The Loudoun County Board of Supervisors will consider approving a list of amendments to the county’s codified ordinances to pave the way for adopting its redistricting plan at its June 7 business meeting.
As part of the unanimous vote taken on Tuesday to consider accepting the redistricting plan, LT-Revised 1, the board is expected to adopt Little River as the name for District 7, which includes such areas as the Aldie, Brambleton, Middleburg, St. Louis and Willowsford.
Shortly before the board forwarded the plan for a vote to June, two speakers urged the board to delay the vote and claimed that if the election lines were not adjusted, the Asian American and Pacific Islander community would not have any representation on the board.
Chairwoman Phyllis Randall, D-At Large, said she was offended by the remarks and refuted the claims.
“There’s no person on this board, not a single person on this board that believes that they don’t represent every person in their district,” said Randall.
Supervisor Matt Letourneau, R-Dulles, who joined the meeting electronically, said the Asian community is “well-represented,” according to the plan’s population summary report based on the 2020 Census.
District 5, which refers to the Dulles District, has the largest Asian population in the county at 41.32% while the lowest Asian population is in District 8 (Catoctin) at 5.49%, according to the summary report. The average population in each district is 23%.
On May 11, the board hosted a public hearing on the proposed local electoral district plan. The board has been working through the redistricting process since January 2021.
The plan, which is commonly known as the Letourneau–Turner Plan, originated from a collaborative effort between Supervisors Matt Letourneau, R-Dulles, and Mike Turner, D-Ashburn.
The LT-Revised 1 Plan includes refinements that primarily focus on the goal of keeping communities of interest together while balancing the requirement to distribute the population equally in the eight districts based on the 2020 Census, according to staff.
The plan includes locating all of Ashburn Farm, Ashburn Village, Birchwood at Brambleton and Broadlands in one election district.
Further, the plan includes moving the St. Louis Precinct from District 8 (Catoctin) to District 7 (soon to be Little River formally Blue Ridge), The Regency from District 2 (Sterling) to District 4 (Broad Run) and the rural and transition policy areas southwest of Leesburg from District 6 (Leesburg) to District 8 (Catoctin).
The board also addressed emailed remarks from residents concerned with the proposed election district line adjustments. Some residents expressed concern with their communities moving specifically into District 2 (Sterling).
Residents claimed that their property values would drop, and others said that they do not have the same “social, cultural, racial, economic, and geographic make up of members of the Sterling district.”
Vice Chairman Koran Saines, D, who represents the Sterling District, took offense from the remarks.
He said, after growing up in Loudoun, it was hurtful to see some of the comments and he said he disagrees that some of the potential new residents to join the district don’t have anything in common with the current district.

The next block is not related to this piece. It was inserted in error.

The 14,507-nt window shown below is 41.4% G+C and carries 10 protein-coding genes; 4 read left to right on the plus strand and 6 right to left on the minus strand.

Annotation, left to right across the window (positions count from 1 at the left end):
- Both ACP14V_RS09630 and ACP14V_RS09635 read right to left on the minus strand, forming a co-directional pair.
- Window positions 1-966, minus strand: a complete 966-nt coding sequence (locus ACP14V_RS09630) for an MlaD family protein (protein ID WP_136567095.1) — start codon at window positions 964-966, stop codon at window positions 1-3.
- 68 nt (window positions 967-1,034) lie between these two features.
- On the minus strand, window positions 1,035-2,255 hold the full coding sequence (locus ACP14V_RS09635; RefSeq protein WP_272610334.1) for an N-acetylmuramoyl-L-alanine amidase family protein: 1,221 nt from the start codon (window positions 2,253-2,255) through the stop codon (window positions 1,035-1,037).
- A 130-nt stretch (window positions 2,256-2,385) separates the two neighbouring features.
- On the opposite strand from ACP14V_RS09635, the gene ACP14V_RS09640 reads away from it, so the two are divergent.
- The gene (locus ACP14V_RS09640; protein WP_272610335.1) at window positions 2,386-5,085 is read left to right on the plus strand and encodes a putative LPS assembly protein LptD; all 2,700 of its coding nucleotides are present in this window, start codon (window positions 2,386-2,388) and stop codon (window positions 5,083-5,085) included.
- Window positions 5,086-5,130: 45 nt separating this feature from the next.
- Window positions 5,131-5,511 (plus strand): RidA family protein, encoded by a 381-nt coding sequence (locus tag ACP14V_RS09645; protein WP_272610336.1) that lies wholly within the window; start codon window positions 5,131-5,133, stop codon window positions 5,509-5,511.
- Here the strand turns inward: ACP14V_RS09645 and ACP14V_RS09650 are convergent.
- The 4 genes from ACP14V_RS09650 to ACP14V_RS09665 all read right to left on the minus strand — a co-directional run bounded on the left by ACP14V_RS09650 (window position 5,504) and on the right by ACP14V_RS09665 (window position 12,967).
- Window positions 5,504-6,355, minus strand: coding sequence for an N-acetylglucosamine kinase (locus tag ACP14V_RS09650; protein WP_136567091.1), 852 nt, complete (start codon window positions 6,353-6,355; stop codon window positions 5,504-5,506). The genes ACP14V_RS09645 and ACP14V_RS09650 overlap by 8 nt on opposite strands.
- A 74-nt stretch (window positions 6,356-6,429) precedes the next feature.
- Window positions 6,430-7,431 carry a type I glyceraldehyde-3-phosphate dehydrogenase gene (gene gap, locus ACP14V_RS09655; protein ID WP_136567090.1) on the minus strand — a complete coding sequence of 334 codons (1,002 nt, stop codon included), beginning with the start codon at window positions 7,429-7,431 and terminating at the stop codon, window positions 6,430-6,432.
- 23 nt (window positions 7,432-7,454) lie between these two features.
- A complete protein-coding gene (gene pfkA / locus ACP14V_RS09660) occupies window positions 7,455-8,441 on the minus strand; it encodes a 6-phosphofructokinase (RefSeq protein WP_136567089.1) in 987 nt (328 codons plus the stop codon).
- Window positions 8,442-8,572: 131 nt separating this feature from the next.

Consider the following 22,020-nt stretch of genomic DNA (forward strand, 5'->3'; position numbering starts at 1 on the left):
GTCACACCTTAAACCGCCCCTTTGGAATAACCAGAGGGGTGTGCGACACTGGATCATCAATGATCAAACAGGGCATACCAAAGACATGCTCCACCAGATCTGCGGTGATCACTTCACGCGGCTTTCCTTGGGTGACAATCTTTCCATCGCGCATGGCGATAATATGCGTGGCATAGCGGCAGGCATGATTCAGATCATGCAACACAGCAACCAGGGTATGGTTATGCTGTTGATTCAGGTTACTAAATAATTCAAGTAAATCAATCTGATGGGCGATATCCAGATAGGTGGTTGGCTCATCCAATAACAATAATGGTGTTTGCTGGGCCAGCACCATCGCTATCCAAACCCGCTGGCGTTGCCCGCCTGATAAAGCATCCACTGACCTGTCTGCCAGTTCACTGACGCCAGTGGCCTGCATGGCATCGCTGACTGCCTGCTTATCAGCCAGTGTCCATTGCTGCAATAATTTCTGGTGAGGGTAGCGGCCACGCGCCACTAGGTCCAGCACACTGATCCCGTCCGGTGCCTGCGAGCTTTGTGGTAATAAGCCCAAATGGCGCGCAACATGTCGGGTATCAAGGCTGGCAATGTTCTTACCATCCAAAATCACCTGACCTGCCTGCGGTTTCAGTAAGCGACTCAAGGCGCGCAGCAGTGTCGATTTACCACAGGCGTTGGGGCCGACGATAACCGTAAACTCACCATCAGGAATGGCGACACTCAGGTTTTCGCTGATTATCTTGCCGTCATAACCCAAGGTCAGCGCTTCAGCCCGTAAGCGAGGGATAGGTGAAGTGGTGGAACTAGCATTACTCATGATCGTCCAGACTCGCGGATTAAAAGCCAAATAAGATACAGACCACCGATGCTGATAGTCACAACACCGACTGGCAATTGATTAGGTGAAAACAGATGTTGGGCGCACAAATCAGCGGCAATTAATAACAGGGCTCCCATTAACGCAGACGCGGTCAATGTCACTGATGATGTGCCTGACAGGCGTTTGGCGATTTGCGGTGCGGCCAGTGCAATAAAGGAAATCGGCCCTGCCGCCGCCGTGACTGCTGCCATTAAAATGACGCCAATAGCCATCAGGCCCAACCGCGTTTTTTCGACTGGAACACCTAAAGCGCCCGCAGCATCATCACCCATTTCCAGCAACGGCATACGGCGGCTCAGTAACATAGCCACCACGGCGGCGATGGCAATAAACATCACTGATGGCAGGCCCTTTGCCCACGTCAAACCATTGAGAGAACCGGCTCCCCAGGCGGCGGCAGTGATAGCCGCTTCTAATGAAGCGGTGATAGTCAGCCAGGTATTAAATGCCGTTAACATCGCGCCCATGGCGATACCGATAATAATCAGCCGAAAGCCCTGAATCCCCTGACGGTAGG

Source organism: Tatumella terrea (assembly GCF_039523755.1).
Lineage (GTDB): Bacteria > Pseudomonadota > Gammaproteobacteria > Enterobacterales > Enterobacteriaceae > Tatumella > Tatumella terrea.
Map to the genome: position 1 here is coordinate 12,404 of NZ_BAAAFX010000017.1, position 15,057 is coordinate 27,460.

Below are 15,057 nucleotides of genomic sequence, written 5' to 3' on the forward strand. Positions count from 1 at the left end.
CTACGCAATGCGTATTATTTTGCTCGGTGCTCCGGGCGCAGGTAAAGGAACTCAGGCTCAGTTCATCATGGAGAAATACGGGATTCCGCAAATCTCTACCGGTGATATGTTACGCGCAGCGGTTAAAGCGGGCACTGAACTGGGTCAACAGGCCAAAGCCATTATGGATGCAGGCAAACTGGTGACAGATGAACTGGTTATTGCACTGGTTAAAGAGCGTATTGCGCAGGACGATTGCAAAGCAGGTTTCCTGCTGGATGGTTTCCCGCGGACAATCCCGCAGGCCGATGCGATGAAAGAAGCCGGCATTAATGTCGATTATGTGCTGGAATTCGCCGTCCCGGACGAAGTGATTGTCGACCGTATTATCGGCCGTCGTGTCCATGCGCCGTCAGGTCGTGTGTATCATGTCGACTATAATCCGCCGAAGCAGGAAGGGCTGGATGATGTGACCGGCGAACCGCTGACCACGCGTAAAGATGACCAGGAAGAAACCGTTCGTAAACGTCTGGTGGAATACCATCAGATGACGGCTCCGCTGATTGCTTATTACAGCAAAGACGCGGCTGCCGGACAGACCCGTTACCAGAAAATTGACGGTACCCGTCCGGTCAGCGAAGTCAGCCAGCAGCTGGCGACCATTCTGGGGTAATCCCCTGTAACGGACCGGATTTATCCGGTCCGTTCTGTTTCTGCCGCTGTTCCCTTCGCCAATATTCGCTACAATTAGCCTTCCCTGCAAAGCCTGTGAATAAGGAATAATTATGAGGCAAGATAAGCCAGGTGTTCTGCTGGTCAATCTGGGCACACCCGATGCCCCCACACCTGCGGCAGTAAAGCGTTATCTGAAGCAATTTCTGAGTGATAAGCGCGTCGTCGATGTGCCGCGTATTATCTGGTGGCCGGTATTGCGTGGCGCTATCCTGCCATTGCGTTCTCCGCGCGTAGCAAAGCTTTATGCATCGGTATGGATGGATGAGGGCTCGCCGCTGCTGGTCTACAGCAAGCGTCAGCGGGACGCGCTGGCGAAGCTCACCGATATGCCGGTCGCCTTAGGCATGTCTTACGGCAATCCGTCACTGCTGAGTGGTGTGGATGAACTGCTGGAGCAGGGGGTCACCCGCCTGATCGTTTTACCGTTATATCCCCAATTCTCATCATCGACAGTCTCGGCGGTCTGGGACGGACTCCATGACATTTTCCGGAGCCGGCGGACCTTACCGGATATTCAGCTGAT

He also confirmed with staff that there is no correlation to the redrawing of election district lines and property values.
“Your interests are the exact same as Sterling residents — you live here in Loudoun County, you pay taxes in Loudoun County, your children attend the schools here in Loudoun County just the same as you do,” Saines said. “Now, your neighborhood might be newer [but] that part is probably the only darn difference.”
The Office of Elections and Voter Registration can accommodate the plan, according to an April 7 announcement. Staff said the plan also adheres to the 10 guidelines established by the board last June for the county’s local redistricting process.
The board’s guidelines required that all districts have equal representation, comply with the Voting Rights Act and must be “compact and contiguous,” the board’s process states.
The districts were also required to avoid splitting up incorporated communities and use geographical features as borders.Redistricting requires the redrawing of district boundaries for representatives elected to represent specific geographic areas, according to county officials. The process occurs every 10 years following the United States decennial census. Loudoun County underwent its last local redistricting process in 2011.The board voted to retain eight local election districts, during its meeting last June. The ideal district would have to have a population of 52,641 given the total population recorded in 2020 is 421,129, according to county staff.Supervisors also voted in to maintain their current size, which consists of a chair at large and eight supervisors elected to represent single-member districts.The release of the federal census data, which was necessary for planning, was delayed due to the COVID-19 pandemic.If the board approves the final plan and name for District 7, staff said the map of updated boundaries is expected to be completed by August.List of DistrictsDistrict 1 – Algonkian DistrictDistrict 2 – Sterling DistrictDistrict 3 – Ashburn DistrictDistrict 4 – Broad RunDistrict 5 – Dulles DistrictDistrict 6 – Leesburg DistrictDistrict 7 – Blue Ridge District (soon to be renamed Little River)District 8 – Catoctin District